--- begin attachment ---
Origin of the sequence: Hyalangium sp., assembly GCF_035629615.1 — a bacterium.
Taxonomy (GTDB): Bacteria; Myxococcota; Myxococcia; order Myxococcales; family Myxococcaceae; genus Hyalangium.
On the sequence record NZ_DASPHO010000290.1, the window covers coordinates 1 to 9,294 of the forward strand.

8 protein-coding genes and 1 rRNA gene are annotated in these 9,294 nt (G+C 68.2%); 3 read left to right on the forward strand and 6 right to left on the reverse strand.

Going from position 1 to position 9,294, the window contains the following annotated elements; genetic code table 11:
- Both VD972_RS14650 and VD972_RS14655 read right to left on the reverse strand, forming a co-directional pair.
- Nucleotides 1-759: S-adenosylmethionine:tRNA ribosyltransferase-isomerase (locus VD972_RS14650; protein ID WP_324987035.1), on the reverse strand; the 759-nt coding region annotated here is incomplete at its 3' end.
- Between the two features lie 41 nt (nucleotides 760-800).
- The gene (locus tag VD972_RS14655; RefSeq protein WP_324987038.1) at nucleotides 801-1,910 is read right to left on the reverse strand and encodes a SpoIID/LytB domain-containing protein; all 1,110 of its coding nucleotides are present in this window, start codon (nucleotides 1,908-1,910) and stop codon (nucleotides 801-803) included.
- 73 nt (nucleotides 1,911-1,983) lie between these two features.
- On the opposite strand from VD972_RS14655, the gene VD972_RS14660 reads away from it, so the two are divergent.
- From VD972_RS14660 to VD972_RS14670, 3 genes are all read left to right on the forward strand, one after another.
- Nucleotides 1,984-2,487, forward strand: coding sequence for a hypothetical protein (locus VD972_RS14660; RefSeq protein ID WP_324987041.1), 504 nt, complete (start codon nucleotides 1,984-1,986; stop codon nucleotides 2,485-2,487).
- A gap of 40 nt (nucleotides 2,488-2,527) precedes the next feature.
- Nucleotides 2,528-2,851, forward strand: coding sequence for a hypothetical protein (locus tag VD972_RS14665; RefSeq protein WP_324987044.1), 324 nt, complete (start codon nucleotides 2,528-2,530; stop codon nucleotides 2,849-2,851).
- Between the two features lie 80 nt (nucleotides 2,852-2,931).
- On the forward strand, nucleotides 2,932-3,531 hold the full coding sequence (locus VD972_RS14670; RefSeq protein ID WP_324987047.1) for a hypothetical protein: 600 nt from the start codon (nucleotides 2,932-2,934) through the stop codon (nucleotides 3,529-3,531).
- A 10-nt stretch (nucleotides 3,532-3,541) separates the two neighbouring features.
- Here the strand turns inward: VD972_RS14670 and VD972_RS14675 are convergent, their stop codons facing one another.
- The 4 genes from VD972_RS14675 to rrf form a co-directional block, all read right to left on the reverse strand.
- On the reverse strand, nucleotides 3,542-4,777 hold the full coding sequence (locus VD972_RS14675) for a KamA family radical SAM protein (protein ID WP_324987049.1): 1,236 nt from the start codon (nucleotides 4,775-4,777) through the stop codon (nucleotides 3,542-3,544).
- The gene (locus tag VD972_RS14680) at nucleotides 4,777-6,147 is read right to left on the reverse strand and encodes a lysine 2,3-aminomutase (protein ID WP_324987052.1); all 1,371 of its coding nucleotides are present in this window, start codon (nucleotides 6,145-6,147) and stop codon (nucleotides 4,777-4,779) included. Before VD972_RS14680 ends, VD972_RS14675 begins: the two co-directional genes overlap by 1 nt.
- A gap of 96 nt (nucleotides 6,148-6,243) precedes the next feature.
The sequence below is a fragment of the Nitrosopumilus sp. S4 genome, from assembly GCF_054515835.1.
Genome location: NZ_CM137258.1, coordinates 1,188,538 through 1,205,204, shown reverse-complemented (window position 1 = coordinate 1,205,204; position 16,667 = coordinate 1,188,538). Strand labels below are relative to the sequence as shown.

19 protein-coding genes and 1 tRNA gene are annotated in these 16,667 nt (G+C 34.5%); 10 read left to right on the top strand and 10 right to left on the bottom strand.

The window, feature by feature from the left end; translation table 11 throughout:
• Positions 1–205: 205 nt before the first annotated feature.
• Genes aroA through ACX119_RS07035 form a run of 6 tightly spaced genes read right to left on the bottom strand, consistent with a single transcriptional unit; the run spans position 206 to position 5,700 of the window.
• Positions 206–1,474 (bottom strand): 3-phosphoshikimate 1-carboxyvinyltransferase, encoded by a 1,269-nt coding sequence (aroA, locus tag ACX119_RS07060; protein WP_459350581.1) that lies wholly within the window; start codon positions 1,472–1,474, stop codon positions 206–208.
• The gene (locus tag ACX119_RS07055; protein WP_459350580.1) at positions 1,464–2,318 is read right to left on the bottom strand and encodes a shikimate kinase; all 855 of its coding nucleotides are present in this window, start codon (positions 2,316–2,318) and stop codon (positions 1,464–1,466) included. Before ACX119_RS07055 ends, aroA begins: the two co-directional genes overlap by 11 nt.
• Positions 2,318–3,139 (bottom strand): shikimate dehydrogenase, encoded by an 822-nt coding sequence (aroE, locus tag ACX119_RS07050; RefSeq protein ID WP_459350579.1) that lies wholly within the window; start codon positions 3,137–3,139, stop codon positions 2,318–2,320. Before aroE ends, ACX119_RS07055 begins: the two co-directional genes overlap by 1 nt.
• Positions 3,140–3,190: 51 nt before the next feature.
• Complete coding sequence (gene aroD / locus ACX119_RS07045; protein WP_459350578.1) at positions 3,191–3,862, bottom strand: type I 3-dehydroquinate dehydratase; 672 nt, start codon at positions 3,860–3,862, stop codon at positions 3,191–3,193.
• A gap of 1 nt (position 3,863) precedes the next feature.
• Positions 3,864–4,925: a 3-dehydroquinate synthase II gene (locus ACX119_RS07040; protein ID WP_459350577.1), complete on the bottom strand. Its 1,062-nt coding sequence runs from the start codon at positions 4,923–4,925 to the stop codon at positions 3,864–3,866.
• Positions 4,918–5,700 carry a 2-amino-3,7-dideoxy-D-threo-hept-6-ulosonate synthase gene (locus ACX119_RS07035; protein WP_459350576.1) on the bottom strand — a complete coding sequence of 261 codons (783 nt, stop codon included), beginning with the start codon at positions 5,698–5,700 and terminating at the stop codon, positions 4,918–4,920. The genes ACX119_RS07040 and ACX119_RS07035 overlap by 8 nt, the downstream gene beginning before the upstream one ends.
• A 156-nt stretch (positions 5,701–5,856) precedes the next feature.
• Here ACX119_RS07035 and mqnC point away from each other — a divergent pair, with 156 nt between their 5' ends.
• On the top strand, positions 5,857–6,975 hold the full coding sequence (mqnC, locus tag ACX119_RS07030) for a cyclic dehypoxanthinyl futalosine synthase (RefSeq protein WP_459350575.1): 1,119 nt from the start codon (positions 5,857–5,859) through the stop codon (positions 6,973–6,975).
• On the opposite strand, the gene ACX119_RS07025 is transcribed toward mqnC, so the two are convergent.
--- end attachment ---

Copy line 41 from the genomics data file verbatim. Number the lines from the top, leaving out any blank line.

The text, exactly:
• On the opposite strand, the gene ACX119_RS07025 is transcribed toward mqnC, so the two are convergent.